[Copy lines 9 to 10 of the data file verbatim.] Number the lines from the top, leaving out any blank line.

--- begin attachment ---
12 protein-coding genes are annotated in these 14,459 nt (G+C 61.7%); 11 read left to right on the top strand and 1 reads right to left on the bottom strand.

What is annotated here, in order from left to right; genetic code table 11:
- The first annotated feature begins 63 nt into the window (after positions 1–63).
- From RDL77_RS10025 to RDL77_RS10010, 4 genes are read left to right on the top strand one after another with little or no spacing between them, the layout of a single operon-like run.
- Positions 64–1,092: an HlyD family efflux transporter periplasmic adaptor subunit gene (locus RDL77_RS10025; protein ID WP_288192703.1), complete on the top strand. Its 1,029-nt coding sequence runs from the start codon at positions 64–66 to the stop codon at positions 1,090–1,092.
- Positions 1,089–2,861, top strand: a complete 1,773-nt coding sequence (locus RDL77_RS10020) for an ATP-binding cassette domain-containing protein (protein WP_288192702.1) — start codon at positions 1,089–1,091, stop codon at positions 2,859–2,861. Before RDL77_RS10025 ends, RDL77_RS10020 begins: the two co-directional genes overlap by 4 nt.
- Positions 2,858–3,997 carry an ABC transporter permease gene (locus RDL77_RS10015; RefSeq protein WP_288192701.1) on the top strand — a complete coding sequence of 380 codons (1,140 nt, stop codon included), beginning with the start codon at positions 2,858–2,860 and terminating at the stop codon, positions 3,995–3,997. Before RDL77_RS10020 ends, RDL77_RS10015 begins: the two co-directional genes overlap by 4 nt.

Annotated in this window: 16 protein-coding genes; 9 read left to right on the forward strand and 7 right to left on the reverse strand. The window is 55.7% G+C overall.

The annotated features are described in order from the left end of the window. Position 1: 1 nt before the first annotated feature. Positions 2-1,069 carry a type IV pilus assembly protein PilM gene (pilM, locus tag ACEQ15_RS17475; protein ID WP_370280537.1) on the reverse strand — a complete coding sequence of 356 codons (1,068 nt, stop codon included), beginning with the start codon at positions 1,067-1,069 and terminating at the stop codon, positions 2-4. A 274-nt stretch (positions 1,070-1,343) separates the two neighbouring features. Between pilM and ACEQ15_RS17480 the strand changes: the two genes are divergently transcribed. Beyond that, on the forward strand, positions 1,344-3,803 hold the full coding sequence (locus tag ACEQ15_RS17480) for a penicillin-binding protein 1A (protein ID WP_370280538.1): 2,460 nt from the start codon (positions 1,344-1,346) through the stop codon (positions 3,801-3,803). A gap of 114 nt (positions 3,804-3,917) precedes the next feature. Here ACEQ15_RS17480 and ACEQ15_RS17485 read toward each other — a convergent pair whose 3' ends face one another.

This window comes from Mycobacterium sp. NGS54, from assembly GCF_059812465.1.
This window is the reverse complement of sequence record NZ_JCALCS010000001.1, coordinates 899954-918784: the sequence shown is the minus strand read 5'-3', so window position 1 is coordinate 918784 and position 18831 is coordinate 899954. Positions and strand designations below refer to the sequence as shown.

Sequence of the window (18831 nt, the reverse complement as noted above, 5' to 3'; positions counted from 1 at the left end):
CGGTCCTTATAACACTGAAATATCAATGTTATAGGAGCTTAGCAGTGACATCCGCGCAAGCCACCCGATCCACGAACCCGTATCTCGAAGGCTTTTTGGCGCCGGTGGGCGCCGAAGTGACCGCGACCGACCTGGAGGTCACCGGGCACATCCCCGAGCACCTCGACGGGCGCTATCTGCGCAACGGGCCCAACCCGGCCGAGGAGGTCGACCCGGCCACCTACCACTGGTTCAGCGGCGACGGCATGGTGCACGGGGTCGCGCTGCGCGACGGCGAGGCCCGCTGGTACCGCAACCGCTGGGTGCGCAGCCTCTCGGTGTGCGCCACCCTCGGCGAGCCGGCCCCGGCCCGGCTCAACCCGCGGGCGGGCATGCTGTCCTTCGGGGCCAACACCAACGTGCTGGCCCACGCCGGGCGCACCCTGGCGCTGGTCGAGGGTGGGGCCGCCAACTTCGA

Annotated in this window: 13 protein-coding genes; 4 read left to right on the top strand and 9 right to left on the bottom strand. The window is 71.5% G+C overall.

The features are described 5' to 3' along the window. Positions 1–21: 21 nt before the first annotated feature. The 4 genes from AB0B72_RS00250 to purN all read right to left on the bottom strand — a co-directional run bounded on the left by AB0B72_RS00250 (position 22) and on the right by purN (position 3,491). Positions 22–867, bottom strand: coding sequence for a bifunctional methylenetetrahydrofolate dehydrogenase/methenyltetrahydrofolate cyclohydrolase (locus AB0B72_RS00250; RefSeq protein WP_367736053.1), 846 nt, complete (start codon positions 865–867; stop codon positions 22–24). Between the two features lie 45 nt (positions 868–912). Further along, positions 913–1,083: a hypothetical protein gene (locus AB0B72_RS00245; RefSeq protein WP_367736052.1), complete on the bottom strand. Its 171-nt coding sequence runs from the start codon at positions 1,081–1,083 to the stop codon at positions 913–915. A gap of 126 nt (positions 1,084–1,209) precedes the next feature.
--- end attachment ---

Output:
The annotated features are described in order from the left end of the window. Position 1: 1 nt before the first annotated feature. Positions 2-1,069 carry a type IV pilus assembly protein PilM gene (pilM, locus tag ACEQ15_RS17475; protein ID WP_370280537.1) on the reverse strand — a complete coding sequence of 356 codons (1,068 nt, stop codon included), beginning with the start codon at positions 1,067-1,069 and terminating at the stop codon, positions 2-4. A 274-nt stretch (positions 1,070-1,343) separates the two neighbouring features. Between pilM and ACEQ15_RS17480 the strand changes: the two genes are divergently transcribed. Beyond that, on the forward strand, positions 1,344-3,803 hold the full coding sequence (locus tag ACEQ15_RS17480) for a penicillin-binding protein 1A (protein ID WP_370280538.1): 2,460 nt from the start codon (positions 1,344-1,346) through the stop codon (positions 3,801-3,803). A gap of 114 nt (positions 3,804-3,917) precedes the next feature. Here ACEQ15_RS17480 and ACEQ15_RS17485 read toward each other — a convergent pair whose 3' ends face one another.

This window comes from Mycobacterium sp. NGS54, from assembly GCF_059812465.1.